One under-levereged form of learning programming is through reading others’ code, and especially full working applications. Unlike tutorials or examples projects, these include all the imperfections actual working software has. They serve as a fully-formed implementation of an architectural idea (or often lack of one).
Investigating “popular” application architectures on iOS, I came across a sea of acronyms describing, fundamentally, different ways to manage state on iOS. The most promising technique I’ve found is in separating out the view-model dependency explicitly by means of a “view model.” How complex this object is is essentially not defined (some advocate it remains unidirectional — from model-to-view).
Kickstarter recently open-sourced their entire application. This is a great practice (but unfortunately only works when community, not technology, is a company’s competitive advantage.)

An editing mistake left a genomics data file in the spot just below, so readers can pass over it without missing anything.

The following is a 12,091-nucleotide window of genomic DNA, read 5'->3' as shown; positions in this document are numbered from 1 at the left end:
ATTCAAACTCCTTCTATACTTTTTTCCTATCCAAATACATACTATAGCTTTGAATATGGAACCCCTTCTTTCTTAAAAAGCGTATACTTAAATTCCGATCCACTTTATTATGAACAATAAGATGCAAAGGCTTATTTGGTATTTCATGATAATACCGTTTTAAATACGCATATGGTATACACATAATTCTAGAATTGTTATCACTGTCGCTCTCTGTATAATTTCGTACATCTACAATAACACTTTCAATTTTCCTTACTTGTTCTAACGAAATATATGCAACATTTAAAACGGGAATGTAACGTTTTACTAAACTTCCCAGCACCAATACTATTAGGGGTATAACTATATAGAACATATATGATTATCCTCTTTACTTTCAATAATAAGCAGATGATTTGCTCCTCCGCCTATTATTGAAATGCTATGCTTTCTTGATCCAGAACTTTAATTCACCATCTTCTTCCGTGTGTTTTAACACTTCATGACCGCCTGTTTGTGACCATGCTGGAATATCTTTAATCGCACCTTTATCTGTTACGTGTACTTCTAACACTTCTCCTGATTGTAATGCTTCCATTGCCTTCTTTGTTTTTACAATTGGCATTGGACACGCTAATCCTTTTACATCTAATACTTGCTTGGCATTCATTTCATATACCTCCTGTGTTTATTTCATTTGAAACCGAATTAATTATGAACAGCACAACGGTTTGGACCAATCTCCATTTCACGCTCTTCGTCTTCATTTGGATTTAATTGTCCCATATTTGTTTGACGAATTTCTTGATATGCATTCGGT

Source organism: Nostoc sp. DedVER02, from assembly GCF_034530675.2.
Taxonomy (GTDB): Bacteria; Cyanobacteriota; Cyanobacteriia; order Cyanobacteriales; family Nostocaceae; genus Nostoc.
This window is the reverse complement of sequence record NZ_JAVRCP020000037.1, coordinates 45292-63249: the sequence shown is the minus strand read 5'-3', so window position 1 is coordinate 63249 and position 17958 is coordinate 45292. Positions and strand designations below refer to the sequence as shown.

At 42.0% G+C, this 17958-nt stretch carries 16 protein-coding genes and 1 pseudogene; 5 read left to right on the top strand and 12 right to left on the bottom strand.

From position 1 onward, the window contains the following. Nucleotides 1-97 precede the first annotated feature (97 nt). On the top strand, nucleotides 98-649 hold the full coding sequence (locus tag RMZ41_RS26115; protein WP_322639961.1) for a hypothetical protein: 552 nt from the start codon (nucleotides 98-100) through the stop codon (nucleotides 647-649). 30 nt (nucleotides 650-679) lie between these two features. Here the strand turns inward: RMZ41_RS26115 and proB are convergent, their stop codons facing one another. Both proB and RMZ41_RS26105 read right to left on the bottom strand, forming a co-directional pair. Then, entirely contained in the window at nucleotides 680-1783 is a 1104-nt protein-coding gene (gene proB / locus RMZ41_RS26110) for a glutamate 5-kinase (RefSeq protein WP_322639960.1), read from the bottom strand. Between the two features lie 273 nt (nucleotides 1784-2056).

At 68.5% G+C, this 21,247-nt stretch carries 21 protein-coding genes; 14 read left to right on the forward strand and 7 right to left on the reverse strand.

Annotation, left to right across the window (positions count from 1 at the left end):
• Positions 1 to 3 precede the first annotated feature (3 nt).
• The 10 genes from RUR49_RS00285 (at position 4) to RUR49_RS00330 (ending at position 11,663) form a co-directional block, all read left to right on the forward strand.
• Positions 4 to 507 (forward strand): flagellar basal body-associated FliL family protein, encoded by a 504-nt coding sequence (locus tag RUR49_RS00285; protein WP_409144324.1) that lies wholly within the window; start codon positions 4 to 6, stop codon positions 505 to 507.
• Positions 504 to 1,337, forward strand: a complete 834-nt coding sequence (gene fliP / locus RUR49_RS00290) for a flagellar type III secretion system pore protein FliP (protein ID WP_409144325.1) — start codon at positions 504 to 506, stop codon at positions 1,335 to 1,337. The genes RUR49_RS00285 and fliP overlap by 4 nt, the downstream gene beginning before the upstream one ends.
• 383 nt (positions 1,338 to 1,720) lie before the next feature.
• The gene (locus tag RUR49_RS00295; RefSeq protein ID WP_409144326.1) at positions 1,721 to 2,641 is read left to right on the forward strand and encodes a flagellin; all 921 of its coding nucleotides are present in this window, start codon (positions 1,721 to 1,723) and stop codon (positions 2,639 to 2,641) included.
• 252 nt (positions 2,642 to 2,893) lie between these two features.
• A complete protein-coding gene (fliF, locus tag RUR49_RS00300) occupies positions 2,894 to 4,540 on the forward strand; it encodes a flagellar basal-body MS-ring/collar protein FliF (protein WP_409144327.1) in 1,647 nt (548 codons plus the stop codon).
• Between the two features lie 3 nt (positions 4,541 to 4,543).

The application is interesting for its strong adherence to the MVVM style — in this case using a bidirectional view model, 1:1 with each view controller. The view model was specified as the sum of input and output protocols, both modeled as
Signals in ReactiveSwift. The end effect is that this view model can be unit tested easily, and its dependencies on external state are clearly specified.
Overall, the project is an artifact of a concious effort to make iOS UI programming more “functional” — which I now understand is not just to make data flow more comprehensible, but also to add power to existing constructs; namely, their use of “lenses,” which wrap UIKit appearance methods, allowing style inheritence, among other niceties.
So, how to read it? Since code is non-linear in its execution, having a code browser / editor is a must. GitHub works well for this too. Dive in.